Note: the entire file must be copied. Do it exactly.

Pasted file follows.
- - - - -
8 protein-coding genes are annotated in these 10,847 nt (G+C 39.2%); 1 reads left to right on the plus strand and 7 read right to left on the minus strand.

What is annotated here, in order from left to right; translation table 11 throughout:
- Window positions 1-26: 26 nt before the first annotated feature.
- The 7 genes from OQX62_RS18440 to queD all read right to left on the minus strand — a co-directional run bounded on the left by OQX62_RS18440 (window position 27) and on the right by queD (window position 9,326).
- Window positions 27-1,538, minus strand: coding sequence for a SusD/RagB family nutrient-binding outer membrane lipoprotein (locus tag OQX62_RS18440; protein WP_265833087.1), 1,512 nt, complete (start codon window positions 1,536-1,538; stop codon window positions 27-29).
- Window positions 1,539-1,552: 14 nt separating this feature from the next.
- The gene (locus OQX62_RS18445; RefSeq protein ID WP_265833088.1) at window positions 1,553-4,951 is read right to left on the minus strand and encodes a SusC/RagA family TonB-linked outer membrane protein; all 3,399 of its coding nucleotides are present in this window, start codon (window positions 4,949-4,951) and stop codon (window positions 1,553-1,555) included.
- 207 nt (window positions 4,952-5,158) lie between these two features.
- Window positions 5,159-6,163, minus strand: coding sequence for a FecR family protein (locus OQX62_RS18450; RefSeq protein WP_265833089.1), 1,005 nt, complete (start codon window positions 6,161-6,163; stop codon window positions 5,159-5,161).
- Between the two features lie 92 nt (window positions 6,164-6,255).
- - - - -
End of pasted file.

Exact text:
8 protein-coding genes are annotated in these 10,847 nt (G+C 39.2%); 1 reads left to right on the plus strand and 7 read right to left on the minus strand.

What is annotated here, in order from left to right; translation table 11 throughout:
- Window positions 1-26: 26 nt before the first annotated feature.
- The 7 genes from OQX62_RS18440 to queD all read right to left on the minus strand — a co-directional run bounded on the left by OQX62_RS18440 (window position 27) and on the right by queD (window position 9,326).
- Window positions 27-1,538, minus strand: coding sequence for a SusD/RagB family nutrient-binding outer membrane lipoprotein (locus tag OQX62_RS18440; protein WP_265833087.1), 1,512 nt, complete (start codon window positions 1,536-1,538; stop codon window positions 27-29).
- Window positions 1,539-1,552: 14 nt separating this feature from the next.
- The gene (locus OQX62_RS18445; RefSeq protein ID WP_265833088.1) at window positions 1,553-4,951 is read right to left on the minus strand and encodes a SusC/RagA family TonB-linked outer membrane protein; all 3,399 of its coding nucleotides are present in this window, start codon (window positions 4,949-4,951) and stop codon (window positions 1,553-1,555) included.
- 207 nt (window positions 4,952-5,158) lie between these two features.
- Window positions 5,159-6,163, minus strand: coding sequence for a FecR family protein (locus OQX62_RS18450; RefSeq protein WP_265833089.1), 1,005 nt, complete (start codon window positions 6,161-6,163; stop codon window positions 5,159-5,161).
- Between the two features lie 92 nt (window positions 6,164-6,255).